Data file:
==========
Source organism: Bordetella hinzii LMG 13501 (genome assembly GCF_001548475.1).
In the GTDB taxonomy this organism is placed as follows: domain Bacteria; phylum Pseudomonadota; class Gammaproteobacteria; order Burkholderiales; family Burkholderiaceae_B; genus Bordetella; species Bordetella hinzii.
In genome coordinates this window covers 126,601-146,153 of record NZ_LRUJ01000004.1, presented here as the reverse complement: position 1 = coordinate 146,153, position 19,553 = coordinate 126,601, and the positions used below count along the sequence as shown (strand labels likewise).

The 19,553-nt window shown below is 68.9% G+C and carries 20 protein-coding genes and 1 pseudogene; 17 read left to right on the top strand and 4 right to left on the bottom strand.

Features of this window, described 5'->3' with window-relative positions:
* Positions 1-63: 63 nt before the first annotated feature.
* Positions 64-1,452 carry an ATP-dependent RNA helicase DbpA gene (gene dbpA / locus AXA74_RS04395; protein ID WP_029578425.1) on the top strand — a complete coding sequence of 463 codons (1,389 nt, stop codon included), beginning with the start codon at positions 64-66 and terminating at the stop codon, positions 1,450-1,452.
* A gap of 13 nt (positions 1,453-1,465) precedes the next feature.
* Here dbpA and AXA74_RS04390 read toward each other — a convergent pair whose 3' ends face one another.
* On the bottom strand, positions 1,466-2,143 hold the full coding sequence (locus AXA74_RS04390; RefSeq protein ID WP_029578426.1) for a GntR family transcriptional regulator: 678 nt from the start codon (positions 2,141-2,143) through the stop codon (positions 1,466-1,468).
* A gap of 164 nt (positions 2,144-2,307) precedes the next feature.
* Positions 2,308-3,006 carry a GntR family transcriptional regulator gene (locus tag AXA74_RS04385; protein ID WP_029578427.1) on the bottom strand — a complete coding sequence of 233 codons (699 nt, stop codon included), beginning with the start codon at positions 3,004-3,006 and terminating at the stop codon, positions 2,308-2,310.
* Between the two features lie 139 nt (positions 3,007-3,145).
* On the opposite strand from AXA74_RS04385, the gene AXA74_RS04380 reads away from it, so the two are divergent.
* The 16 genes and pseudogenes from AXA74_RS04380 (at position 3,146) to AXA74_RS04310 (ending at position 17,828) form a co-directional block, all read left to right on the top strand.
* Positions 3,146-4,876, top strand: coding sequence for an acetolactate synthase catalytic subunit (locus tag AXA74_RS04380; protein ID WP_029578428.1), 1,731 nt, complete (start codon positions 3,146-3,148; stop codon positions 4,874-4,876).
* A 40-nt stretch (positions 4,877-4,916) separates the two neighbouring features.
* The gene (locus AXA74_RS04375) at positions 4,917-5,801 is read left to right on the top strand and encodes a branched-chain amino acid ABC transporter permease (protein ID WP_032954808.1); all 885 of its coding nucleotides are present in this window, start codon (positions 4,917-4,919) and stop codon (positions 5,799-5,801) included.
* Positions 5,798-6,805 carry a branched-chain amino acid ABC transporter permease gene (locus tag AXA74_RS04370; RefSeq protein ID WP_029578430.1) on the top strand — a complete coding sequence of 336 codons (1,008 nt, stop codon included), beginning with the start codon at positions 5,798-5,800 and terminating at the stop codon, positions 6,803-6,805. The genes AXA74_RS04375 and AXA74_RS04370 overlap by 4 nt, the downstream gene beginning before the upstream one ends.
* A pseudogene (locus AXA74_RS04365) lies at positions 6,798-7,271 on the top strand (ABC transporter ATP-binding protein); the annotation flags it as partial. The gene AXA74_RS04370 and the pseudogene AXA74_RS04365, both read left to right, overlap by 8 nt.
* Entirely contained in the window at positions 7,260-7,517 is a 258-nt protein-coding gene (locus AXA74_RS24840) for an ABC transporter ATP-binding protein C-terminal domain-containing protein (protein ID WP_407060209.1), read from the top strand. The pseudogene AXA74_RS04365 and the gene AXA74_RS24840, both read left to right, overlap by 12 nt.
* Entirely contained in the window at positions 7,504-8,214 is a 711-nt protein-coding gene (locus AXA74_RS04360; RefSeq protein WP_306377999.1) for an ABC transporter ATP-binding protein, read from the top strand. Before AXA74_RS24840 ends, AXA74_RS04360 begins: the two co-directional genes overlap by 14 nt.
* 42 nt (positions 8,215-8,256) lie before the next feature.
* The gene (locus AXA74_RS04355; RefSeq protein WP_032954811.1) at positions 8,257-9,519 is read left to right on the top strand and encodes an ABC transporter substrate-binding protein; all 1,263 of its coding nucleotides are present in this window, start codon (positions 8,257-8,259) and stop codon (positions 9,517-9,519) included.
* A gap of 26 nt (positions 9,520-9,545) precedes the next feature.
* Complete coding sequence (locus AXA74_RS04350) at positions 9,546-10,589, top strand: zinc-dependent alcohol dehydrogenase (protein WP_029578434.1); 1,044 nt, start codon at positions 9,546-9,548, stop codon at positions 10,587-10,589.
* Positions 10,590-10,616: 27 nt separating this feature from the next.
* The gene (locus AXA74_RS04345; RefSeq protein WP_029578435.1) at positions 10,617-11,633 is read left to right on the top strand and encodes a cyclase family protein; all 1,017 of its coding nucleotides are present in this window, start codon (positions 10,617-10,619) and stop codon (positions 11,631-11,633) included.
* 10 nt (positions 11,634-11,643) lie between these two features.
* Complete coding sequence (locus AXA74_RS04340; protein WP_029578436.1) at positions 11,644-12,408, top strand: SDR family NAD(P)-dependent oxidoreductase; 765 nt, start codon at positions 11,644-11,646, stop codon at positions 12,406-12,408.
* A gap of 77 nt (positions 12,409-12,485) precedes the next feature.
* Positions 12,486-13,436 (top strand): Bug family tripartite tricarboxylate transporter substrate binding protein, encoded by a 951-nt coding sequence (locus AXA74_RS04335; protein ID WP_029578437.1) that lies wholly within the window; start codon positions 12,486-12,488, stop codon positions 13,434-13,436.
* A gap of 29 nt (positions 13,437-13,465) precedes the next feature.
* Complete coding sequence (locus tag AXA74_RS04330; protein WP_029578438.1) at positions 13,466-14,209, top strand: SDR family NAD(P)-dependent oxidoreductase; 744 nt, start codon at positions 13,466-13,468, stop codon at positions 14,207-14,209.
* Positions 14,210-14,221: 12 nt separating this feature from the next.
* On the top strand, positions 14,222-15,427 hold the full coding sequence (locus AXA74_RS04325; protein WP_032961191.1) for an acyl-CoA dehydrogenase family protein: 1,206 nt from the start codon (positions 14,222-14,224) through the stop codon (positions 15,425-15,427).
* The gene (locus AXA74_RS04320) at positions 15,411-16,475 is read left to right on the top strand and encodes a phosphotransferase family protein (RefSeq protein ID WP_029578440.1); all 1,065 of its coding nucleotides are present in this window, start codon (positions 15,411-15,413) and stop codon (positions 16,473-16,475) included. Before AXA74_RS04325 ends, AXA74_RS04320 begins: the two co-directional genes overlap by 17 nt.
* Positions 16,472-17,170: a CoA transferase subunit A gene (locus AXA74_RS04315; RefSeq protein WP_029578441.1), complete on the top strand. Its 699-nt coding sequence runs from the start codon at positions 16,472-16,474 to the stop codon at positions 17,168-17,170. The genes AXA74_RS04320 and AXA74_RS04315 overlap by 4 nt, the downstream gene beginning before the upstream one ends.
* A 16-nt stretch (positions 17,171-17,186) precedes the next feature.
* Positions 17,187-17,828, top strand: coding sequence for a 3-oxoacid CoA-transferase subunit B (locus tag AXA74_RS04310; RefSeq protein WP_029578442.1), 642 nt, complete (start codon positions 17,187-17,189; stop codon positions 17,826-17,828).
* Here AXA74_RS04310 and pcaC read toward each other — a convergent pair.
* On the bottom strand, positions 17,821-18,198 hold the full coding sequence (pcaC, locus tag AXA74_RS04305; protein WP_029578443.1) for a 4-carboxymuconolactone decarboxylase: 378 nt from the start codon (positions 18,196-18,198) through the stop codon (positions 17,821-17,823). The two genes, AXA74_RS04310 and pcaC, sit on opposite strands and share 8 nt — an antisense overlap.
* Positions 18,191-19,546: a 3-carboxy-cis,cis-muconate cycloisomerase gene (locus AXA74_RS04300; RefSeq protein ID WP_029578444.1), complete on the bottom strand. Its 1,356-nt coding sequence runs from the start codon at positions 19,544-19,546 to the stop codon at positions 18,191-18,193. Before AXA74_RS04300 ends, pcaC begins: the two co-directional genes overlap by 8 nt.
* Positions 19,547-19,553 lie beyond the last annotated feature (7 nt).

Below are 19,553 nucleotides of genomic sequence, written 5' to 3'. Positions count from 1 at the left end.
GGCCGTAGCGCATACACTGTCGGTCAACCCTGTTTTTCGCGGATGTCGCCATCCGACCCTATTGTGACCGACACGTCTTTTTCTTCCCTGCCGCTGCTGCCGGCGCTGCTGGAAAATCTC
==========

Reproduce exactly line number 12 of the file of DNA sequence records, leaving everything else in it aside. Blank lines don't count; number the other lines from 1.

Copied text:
* Positions 2,308-3,006 carry a GntR family transcriptional regulator gene (locus tag AXA74_RS04385; protein ID WP_029578427.1) on the bottom strand — a complete coding sequence of 233 codons (699 nt, stop codon included), beginning with the start codon at positions 3,004-3,006 and terminating at the stop codon, positions 2,308-2,310.